What Are These Watches?

Discussion in 'European & Other Pocket Watches' started by bangster, Mar 7, 2020.

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  1. bangster

    bangster Moderator
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    These two watches were among a bunch of old clock stuff I got from a nice lady whose husband had passed away and left her to deal with it.

    I know nothing about watches. I assume these two are American, though obviously I could be wrong. These are the best pics I can provide at this time. I couldn't open the back of either one, to reveal the movement. I tried unscrewing, they wouldn't budge. I tried prying them open with a thumbnail, they wouldn't budge. If you can tell me how to open them, I can provide more pictures.

    Watch 1 front.jpg Watch 1 front open.jpg Watch 1 back.jpg Watch 1 back 2.jpg Watch 2 front.jpg Watch 1 back.jpg Watch 2 back.jpg

    Watch #1 is missing its crystal.

    I'm not interested in valuation. I'd like as much factual information as you can provide. Maker, model, age, nationality, anything else so's I'll know what I have here.

    Thanks, friends. Watch 2 back 2.jpg
     
  2. 4mula1fan

    4mula1fan Registered User

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    Hard to say without seeing the movements. A knife will open the back but be careful.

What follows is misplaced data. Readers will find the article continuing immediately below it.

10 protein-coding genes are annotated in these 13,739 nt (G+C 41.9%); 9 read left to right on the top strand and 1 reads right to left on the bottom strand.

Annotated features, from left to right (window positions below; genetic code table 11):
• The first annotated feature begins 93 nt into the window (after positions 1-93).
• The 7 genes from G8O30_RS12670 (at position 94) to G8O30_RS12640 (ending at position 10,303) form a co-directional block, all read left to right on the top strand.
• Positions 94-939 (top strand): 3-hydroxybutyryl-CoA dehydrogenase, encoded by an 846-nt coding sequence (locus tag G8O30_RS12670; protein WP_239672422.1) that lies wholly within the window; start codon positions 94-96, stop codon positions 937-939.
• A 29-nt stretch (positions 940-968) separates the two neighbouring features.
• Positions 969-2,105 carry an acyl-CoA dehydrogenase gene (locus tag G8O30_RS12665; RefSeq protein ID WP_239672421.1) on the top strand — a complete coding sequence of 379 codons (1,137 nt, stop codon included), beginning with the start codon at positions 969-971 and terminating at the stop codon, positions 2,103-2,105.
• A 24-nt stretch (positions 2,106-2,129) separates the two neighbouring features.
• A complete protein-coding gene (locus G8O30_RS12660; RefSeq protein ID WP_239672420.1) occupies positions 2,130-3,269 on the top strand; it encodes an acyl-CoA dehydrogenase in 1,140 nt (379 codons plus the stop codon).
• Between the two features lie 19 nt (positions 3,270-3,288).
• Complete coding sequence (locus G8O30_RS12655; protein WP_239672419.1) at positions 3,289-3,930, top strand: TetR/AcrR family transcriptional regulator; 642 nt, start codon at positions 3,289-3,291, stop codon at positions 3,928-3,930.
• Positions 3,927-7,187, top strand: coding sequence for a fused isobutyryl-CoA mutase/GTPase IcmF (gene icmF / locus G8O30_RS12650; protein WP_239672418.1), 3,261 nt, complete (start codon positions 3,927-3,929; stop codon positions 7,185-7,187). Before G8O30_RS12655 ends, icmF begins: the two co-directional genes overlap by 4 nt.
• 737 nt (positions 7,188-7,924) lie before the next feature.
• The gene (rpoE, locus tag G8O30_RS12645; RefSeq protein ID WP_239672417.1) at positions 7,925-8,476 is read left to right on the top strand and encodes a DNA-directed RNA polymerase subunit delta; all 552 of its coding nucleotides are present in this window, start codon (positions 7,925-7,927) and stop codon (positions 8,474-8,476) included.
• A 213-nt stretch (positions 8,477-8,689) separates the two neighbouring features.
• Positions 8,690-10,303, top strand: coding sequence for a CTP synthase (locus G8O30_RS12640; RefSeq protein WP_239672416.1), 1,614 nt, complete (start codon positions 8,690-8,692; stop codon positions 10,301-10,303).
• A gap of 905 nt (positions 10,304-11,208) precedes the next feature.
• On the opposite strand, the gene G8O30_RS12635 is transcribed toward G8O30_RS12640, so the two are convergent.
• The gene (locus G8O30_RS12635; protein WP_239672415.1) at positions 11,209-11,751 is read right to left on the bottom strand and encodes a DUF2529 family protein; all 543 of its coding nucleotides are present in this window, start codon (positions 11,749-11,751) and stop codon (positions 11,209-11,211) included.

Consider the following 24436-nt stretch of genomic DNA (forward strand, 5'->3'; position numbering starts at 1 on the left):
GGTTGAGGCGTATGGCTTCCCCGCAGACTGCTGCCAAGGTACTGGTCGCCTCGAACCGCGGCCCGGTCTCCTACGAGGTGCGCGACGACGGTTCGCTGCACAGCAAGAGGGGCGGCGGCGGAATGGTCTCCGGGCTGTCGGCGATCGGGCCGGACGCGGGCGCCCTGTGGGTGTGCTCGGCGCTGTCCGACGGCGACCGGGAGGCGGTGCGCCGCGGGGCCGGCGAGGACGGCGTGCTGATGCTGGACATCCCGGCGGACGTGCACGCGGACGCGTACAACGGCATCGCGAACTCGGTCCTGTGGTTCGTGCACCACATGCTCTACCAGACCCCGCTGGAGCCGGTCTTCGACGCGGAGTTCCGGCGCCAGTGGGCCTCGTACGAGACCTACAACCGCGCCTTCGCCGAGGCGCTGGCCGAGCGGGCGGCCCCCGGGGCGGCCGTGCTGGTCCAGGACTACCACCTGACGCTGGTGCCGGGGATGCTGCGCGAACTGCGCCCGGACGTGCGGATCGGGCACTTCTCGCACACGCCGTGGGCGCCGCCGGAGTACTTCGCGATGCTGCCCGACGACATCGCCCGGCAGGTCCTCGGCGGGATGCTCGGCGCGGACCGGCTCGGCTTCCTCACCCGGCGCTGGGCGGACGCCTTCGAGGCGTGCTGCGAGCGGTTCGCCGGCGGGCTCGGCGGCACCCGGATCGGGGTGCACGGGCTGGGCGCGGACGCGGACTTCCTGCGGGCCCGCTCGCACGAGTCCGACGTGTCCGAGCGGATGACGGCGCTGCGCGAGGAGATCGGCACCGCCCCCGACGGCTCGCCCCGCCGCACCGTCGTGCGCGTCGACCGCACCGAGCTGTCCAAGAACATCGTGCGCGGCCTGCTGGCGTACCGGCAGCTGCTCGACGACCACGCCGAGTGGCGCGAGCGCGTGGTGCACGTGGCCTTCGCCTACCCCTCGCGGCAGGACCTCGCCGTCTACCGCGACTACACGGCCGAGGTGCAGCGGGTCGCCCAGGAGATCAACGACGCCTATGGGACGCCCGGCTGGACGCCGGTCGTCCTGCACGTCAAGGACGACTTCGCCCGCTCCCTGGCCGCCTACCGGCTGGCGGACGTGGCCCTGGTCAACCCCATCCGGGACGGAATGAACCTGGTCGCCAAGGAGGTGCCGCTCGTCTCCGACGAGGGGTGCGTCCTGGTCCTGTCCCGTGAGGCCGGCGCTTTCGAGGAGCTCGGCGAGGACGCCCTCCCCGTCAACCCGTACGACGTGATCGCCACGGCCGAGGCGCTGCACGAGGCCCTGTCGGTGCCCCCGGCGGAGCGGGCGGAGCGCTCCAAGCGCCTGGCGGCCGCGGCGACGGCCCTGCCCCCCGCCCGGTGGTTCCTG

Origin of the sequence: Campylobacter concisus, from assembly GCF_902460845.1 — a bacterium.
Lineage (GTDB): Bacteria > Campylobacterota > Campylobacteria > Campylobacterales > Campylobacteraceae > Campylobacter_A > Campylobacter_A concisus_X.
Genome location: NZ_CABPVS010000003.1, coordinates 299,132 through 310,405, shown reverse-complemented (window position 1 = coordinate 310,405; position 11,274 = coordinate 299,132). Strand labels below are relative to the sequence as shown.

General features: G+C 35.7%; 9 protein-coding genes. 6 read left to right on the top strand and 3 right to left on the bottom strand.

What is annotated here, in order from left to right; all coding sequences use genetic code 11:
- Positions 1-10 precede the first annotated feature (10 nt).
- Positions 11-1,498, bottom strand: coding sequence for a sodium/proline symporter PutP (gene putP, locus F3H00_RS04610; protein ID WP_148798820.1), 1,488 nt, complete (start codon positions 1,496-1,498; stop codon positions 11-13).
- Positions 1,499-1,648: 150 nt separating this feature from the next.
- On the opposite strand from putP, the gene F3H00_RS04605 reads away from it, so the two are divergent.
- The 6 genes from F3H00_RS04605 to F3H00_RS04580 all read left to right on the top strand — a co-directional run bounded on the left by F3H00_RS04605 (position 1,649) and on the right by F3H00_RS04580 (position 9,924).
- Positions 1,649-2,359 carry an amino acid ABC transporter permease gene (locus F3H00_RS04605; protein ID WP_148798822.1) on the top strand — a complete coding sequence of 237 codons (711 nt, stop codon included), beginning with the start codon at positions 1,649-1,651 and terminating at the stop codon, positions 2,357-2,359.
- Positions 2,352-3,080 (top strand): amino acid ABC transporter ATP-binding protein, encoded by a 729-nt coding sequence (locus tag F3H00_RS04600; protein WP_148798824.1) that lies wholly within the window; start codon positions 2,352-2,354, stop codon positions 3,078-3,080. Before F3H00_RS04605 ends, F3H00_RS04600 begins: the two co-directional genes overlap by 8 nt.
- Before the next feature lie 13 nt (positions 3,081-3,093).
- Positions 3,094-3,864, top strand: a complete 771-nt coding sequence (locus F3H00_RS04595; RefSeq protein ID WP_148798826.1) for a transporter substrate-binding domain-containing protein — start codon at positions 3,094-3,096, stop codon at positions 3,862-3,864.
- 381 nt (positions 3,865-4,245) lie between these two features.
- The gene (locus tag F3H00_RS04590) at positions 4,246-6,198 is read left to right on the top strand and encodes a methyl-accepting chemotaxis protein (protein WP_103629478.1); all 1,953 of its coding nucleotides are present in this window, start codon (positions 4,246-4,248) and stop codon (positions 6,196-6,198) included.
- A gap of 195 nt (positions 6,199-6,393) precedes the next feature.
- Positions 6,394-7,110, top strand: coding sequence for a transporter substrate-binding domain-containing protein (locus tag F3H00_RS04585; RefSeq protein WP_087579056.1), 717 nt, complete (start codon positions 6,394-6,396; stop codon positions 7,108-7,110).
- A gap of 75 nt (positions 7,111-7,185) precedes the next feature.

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  3. GeneJockey

    GeneJockey Registered User
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    They're probably 18th Century, European. The first one looks like the movement has a hinge at 12, so there may be a catch at 6 The second one is likely similar
     
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  4. musicguy

    musicguy Moderator
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    moving to European section


    Rob
     
  5. Tom McIntyre

    Tom McIntyre Technical Admin
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    #5 Tom McIntyre, Mar 7, 2020
    Last edited: Mar 7, 2020
    The one with the open front shows a catch at 6:32. If you press that in with your thumbnail and lift up the movement will swing up out of the case. There is a joint just under the pendant that it swings on.

    The other watch should be the same..

    I would guess they are both early 19th century and most likely French or Swiss. There should be engraving on the movements with some clues and the movements themselves will tell a lot once seen.
     
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  6. SKennedy

    SKennedy Registered User

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    Yes, No 2 looks like it should open the same as No 1 since there is a hinge on the left when looking at the dial, so the front bezel and glass should lift up from the right. Then the movement will probably swing out the same, with a small catch situated down near 6. No 2 looks like it might well be a repeater which would certainly add to its interest.
     
  7. Jeff Hess

    Jeff Hess Moderator
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    ty[ically (not always) those that wind through the dial are often French. Sometimes dutch copies.